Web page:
The Duchess of Cornwall and The Duchess of Cambridge arrive for Trooping The Colour 2022.

(Image: Getty)

Queen Consort

The Duchess celebrates her 75th birthday on July 17 – a milestone not least because, at a time when most of her peers are kicking back and smelling the roses, she is preparing for the biggest job of her life.

When the Queen used her February Platinum Jubilee message to express her “sincere wish” for Camilla to be known as Queen Consort “when my son Charles becomes king”, she rubberstamped the monarchy’s future and her daughter-in-law’s title. Public opinion, which had vacillated on the topic, noticeably shifted. While Camilla has never sought the limelight, her quiet and dedicated service was there for all to see. She would be our next Queen.

“Obviously it’s a great honour and I was deeply touched for Her Majesty to have given me this role,” says Camilla, who as Consort will be following in the footsteps of the late Duke of Edinburgh. It was the Duke, she says, to whom she often turned for counsel while learning the royal ropes.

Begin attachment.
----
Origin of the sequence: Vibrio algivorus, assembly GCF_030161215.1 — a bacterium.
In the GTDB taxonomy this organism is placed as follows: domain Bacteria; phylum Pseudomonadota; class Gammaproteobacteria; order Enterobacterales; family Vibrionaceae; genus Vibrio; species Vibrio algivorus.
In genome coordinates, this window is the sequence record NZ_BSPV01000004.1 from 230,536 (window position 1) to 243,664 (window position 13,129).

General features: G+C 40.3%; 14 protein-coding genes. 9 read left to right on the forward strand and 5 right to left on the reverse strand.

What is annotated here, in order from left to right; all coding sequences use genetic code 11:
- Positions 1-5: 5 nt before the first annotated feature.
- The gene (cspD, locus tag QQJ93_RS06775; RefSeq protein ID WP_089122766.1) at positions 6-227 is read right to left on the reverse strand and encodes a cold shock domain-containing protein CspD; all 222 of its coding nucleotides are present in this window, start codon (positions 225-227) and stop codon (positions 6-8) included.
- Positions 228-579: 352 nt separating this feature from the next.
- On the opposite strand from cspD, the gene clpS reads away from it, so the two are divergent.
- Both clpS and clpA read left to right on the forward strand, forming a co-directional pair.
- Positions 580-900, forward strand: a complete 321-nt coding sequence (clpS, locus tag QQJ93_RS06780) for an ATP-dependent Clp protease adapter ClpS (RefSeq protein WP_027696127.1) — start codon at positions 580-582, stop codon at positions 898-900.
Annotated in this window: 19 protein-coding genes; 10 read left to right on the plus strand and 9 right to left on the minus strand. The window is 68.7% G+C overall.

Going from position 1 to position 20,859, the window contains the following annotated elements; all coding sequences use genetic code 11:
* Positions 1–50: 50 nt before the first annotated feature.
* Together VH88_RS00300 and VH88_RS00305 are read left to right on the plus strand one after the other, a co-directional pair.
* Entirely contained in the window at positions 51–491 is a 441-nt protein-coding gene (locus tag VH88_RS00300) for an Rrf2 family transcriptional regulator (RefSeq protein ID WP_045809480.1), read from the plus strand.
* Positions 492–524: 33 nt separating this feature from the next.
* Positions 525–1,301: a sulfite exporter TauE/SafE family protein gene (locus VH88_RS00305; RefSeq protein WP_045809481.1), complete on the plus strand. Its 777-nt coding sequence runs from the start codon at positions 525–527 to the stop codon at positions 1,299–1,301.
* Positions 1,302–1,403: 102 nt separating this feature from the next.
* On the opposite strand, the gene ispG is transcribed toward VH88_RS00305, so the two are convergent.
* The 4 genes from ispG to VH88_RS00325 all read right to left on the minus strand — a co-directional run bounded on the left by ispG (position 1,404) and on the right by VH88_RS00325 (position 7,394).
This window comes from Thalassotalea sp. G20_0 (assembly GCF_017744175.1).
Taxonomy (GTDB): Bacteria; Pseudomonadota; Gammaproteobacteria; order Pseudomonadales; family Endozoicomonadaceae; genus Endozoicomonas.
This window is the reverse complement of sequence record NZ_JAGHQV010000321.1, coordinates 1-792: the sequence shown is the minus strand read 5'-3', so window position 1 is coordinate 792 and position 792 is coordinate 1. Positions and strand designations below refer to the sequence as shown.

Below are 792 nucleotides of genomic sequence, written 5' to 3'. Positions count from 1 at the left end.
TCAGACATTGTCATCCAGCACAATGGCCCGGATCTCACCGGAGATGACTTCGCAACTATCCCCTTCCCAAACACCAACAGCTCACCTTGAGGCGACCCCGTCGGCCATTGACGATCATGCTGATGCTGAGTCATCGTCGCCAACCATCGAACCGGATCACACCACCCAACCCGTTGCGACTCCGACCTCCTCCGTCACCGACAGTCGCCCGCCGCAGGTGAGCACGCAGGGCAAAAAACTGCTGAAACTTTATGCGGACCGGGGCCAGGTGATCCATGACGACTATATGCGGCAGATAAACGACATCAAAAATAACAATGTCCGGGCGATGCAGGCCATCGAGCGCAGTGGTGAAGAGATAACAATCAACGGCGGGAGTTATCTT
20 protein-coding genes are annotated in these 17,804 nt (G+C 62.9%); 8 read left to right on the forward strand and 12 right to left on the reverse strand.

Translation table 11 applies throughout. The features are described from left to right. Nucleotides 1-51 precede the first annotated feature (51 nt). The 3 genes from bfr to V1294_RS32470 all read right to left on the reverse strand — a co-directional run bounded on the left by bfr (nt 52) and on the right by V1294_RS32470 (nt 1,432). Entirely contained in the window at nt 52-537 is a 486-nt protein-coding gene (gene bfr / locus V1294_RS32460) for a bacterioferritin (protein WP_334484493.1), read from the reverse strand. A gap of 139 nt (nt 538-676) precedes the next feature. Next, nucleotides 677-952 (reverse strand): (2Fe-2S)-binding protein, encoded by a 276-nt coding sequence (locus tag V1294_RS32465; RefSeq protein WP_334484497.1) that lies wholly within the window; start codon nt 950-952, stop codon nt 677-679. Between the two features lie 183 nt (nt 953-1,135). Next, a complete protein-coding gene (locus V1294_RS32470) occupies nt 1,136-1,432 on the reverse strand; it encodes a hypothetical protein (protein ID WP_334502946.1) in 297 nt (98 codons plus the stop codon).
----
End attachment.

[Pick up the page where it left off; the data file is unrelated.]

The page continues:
“The Duke of Edinburgh was always a very good ear. He was a role model to me and a very good person to take advice from because he always told me what he thought, which was very helpful, especially with things about the army because I took over the Rifles [regiment] from him.

“He was always two steps behind the Queen, which for a man must be much more difficult than for a woman – and somebody as macho as he was, who’d commanded ships. So I think [from the Duke] I learned that your place is several feet behind the monarch. You’re there as a back-up.”

It’s a role she could never have imagined when growing up in rural England playing with her ponies. But I suspect it’s that practical, carefree country childhood which gave Camilla the stable basis to cope with the roller-coaster of royal life in the spotlight.

The Prince of Wales and the Duchess of Cornwall with The Queen at Windsor Castle ahead of the annual Order of the Garter Service at St George’s Chapel on June 13 2022.

(Image: Steve Solomons/PA Wire)

“I was one of the very lucky ones. I had the idyllic childhood right in the country, sitting on the South Downs with my brother and my sister and our pets and our ponies. I think it was a very simple childhood,” she says, casting her mind back.

“Sometimes in the summer we used to ride to school on our ponies, probably something that’s more Australian than English, but we used to ride and then tie them up and ride back again. It just shows how things have changed, because in those days there was nothing on the roads. Can you imagine now letting a child ride to school with its satchel on its back? I mean it wouldn’t happen,” she laughs.

Young Camilla Shand was nine years old and in heaven.